European Journal of Plant Pathology

, Volume 141, Issue 4, pp 647–666 | Cite as

Studies on resistance phenotypes to Turnip mosaic virus in five species of Brassicaceae, and identification of a virus resistance gene in Brassica juncea

  • Eviness P. Nyalugwe
  • Martin J. Barbetti
  • Roger A. C. Jones


Studies were done to: (i) establish the occurrence of different types of Turnip mosaic virus (TuMV) resistance phenotypes in 69 Brassica juncea, 11 Camelina sativa, 11 B. oleracea, five B. rapa and three Raphanus sativus lines, and (ii) characterise a TuMV resistance gene in B. juncea. An isolate of TuMV pathotype 8 (WA-Ap1) was employed to inoculate plants, except in one instance where isolates of pathotypes 1 (isolate NSW-2) and 7 (isolate NSW-1) were also used. The resistance phenotypes found were O (extreme resistance), RN (localised hypersensitivity), R (resistance to systemic movement without necrosis), +N (systemic infection with some necrosis), +N 1 (mild variant of +N), +ND (systemic hypersensitivity and plant death), + (susceptibility), +st (severe stunting variant of +), RN/+ (systemic infection with necrosis limited to inoculated leaves), and RN/st/+ (severe variant of RN/+). Seven different resistance or susceptibility phenotypes were found in B. juncea (codes: +N, RN/+, RN/st/+, +ND, +N 1, + and +st), 22 lines developing only one phenotype and the remaining 47 segregating for 2–3 different phenotypes. Ten B. oleracea cultivars developed phenotype O alone, and one segregated for phenotypes R and O. One B. rapa cultivar produced uniform phenotype +, but four segregated for phenotypes +, RN, O, RN/+, +N, or +st. Two R. sativus cultivars developed phenotype O alone, and one segregated for phenotypes O and RN. All 11 C. sativa lines developed uniform phenotype +ND. Increasing temperature from 16 to 28 °C decreased the time lag between inoculation and symptom development without altering overall phenotypic responses in B. juncea, B. oleracea, B. rapa and C. sativa plants. When one line each of these four species were inoculated with two other TuMV isolates, NSW-1 and NSW-2 belonging to pathotypes 7 and 1 respectively, phenotypic responses remained the same in the B. juncea, B. oleracea and B. rapa lines, but pathotype 8 caused a different phenotypic response in C. sativa. The genetics of resistance to TuMV was studied in a cross between two B. juncea parents with uniform phenotypes, JM 06006 (+) and Oasis Cl (+ND). The results of four tests on F2 progeny plants and three types of control plants (JM 06006, Oasis Cl and mock-inoculated F2 progeny plants) were analysed for their responses to inoculation with TuMV isolate WA-Ap1. Segregation of F2 progeny plants from B. juncea Oasis Cl X JM 06006 fitted a 3:1 ratio (systemic necrosis: susceptibility) at an early stage of TuMV infection, and a 1:2:1 ratio at a late stage of infection +ND: +N: +. These findings show that a single incompletely dominant resistance gene, designated here as TuRBJU 01 (TuMV resistance in B rassica ju ncea 01), was responsible for systemic necrosis phenotypes +ND (homozygous) and +N (heterozygous) in B. juncea. B. juncea resistance gene TuRBJU 01, along with lines of B. oleracea and R. sativus that developed phenotype O uniformly, and of C. sativa that developed phenotype +ND uniformly are potentially valuable in breeding TuMV-resistant cultivars of these three species.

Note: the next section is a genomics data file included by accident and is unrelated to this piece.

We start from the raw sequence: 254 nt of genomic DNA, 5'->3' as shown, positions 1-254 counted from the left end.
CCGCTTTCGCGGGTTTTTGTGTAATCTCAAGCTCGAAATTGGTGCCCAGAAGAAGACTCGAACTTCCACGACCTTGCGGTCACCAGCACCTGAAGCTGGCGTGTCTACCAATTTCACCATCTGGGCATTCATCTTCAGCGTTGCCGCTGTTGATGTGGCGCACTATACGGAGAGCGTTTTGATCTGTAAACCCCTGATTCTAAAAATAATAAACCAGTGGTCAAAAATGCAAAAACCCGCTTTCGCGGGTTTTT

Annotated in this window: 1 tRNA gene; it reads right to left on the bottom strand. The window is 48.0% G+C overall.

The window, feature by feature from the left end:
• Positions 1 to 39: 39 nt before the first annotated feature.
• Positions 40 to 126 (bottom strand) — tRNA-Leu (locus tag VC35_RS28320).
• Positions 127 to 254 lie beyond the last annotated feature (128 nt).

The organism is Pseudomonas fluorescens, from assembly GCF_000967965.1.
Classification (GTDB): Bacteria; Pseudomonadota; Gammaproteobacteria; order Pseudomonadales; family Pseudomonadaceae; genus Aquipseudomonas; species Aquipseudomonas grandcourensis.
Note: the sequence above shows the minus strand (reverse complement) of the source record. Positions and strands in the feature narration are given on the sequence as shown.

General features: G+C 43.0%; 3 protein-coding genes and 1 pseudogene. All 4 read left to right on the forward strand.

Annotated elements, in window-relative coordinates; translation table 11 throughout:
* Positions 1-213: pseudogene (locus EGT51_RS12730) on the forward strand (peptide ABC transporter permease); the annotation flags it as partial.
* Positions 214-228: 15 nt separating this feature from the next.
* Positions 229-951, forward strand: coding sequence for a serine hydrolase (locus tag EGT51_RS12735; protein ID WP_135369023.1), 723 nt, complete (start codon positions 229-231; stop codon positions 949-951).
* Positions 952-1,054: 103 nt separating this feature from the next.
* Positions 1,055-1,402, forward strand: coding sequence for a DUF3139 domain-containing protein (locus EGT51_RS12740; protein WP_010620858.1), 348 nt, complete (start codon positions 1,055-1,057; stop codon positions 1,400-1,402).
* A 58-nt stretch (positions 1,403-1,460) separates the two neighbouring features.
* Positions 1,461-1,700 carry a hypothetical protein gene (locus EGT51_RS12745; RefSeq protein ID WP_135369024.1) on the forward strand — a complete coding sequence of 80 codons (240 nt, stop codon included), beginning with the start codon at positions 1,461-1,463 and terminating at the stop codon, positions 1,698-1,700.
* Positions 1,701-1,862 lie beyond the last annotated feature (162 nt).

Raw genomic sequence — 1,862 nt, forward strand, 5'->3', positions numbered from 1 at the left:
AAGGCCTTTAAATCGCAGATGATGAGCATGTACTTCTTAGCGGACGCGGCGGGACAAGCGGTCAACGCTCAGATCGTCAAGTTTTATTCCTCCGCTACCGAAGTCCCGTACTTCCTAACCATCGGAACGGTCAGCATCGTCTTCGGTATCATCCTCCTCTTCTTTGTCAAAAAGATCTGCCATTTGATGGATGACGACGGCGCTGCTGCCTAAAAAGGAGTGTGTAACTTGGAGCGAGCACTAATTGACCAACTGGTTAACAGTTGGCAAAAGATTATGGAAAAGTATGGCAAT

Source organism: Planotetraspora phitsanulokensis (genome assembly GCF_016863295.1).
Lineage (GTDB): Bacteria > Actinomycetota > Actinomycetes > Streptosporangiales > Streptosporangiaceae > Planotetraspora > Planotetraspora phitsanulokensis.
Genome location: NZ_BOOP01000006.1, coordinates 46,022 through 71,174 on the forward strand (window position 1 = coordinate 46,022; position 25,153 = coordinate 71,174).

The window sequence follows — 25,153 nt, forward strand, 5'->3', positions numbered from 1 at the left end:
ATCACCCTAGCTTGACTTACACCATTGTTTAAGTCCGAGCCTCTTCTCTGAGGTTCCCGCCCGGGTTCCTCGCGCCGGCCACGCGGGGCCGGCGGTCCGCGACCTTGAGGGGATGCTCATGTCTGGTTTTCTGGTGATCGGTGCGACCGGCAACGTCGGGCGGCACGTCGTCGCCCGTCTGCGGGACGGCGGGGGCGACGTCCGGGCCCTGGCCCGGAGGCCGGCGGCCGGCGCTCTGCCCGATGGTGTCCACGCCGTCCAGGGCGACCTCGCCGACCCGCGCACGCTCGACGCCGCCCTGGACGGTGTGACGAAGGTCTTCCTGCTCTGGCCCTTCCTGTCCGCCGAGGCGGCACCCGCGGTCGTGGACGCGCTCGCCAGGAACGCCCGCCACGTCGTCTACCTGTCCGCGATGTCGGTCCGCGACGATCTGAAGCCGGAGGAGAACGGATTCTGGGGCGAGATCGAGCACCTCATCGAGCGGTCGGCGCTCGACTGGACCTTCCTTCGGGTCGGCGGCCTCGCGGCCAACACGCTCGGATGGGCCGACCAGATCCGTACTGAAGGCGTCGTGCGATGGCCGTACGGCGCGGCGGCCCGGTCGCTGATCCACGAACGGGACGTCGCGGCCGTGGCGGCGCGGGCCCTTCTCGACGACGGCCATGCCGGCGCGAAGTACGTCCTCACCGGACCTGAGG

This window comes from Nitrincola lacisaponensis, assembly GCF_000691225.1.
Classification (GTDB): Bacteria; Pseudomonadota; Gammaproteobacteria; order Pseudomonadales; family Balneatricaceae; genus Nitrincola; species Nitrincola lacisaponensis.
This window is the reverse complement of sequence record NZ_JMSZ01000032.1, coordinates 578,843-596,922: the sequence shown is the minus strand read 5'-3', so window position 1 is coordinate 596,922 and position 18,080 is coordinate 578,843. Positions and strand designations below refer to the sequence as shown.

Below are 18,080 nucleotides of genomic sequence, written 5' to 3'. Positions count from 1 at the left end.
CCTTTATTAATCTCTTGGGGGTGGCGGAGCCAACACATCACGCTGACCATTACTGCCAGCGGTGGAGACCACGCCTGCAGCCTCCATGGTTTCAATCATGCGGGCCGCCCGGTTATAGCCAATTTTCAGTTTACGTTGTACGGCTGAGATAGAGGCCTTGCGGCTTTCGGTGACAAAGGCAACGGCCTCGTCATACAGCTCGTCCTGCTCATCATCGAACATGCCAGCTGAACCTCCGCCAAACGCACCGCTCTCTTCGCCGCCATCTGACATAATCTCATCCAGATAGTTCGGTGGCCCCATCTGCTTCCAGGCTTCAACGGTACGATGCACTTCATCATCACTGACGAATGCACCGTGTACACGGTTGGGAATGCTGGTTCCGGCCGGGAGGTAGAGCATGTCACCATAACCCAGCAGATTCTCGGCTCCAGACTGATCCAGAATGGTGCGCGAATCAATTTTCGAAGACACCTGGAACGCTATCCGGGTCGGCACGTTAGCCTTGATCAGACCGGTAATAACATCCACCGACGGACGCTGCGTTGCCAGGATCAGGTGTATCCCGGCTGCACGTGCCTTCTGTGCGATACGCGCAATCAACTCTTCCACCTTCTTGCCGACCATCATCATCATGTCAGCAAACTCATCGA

Turnip mosaic virus Brassica juncea B. oleracea B. rapa Camelina sativa Raphanus sativus Resistance phenotypes Segregation Inheritance Single incomplete dominant resistance gene 



The first author acknowledges a Scholarship for International Research Fees (SIRF); operational funding support provided by the School of Plant Biology, The University of Western Australia and the Department of Agriculture and Food Western Australia; and help by Eva Gajda with ELISA testing of leaf samples. Seeds of the various Brassica lines used were provided by The University of Western Australia, a completed Australian Centre for International Agriculture collaborative Brassica project between Australia, India and China, and the Asian Vegetable Research and Development Centre (AVRDC, Tanzania).

Supplementary material

10658_2014_568_MOESM1_ESM.pptx (361 kb)
Supplementary Figure 1 Histograms showing segregation ratios for phenotypic data from four individual tests, and pooled data from them, for F2 progeny plants of B. juncea from the cross of Oasis Cl (phenotype +ND) × JM 06006 (phenotype +) inoculated with isolate WA-Ap1 (pathotype 8) of Turnip mosaic virus (TuMV). The expected ratios were 3:1 (necrotic: non necrotic) for early infection (on left), and 1:2:1 (phenotype +ND :phenotype +N: phenotype +) for late infection (on right). For early infection, the observed data values showed minimal divergence from the values expected for the 3:1 ratio. For late infection, agreement between observed and expected data values for the 1:2:1 ratio were also convincing. (PPTX 361 kb)


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Copyright information

© Koninklijke Nederlandse Planteziektenkundige Vereniging 2014

Authors and Affiliations

  • Eviness P. Nyalugwe
    • 1
  • Martin J. Barbetti
    • 1
  • Roger A. C. Jones
    • 1
    • 2
  1. 1.School of Plant Biology and Institute of Agriculture, Faculty of ScienceThe University of Western AustraliaCrawleyAustralia
  2. 2.Department of Agriculture and Food Western AustraliaSouth PerthAustralia

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